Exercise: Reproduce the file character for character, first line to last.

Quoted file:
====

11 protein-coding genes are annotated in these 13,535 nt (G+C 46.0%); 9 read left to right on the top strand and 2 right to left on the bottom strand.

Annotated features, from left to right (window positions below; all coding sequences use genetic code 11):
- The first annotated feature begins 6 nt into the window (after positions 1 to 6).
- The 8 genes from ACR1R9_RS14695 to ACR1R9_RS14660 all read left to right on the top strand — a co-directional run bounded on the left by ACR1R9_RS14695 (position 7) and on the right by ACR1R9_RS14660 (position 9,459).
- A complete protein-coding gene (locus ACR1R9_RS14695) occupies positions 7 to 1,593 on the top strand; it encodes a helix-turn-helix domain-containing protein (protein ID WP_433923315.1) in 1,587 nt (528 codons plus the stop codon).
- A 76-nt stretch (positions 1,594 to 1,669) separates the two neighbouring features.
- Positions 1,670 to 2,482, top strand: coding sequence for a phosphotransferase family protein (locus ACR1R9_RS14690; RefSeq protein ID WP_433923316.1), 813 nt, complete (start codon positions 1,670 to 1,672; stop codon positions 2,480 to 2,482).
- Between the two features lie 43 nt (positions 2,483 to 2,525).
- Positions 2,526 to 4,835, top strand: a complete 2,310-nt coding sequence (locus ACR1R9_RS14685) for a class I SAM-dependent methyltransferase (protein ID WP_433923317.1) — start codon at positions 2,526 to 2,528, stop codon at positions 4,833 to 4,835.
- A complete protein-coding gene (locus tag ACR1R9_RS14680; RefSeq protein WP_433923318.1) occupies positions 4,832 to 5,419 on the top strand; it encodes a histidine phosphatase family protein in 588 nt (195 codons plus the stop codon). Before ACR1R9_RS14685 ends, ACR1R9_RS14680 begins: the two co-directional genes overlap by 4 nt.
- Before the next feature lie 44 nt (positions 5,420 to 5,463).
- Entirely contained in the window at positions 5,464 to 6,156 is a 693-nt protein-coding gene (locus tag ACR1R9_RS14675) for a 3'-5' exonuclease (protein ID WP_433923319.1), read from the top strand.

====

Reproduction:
11 protein-coding genes are annotated in these 13,535 nt (G+C 46.0%); 9 read left to right on the top strand and 2 right to left on the bottom strand.

Annotated features, from left to right (window positions below; all coding sequences use genetic code 11):
- The first annotated feature begins 6 nt into the window (after positions 1 to 6).
- The 8 genes from ACR1R9_RS14695 to ACR1R9_RS14660 all read left to right on the top strand — a co-directional run bounded on the left by ACR1R9_RS14695 (position 7) and on the right by ACR1R9_RS14660 (position 9,459).
- A complete protein-coding gene (locus ACR1R9_RS14695) occupies positions 7 to 1,593 on the top strand; it encodes a helix-turn-helix domain-containing protein (protein ID WP_433923315.1) in 1,587 nt (528 codons plus the stop codon).
- A 76-nt stretch (positions 1,594 to 1,669) separates the two neighbouring features.
- Positions 1,670 to 2,482, top strand: coding sequence for a phosphotransferase family protein (locus ACR1R9_RS14690; RefSeq protein ID WP_433923316.1), 813 nt, complete (start codon positions 1,670 to 1,672; stop codon positions 2,480 to 2,482).
- Between the two features lie 43 nt (positions 2,483 to 2,525).
- Positions 2,526 to 4,835, top strand: a complete 2,310-nt coding sequence (locus ACR1R9_RS14685) for a class I SAM-dependent methyltransferase (protein ID WP_433923317.1) — start codon at positions 2,526 to 2,528, stop codon at positions 4,833 to 4,835.
- A complete protein-coding gene (locus tag ACR1R9_RS14680; RefSeq protein WP_433923318.1) occupies positions 4,832 to 5,419 on the top strand; it encodes a histidine phosphatase family protein in 588 nt (195 codons plus the stop codon). Before ACR1R9_RS14685 ends, ACR1R9_RS14680 begins: the two co-directional genes overlap by 4 nt.
- Before the next feature lie 44 nt (positions 5,420 to 5,463).
- Entirely contained in the window at positions 5,464 to 6,156 is a 693-nt protein-coding gene (locus tag ACR1R9_RS14675) for a 3'-5' exonuclease (protein ID WP_433923319.1), read from the top strand.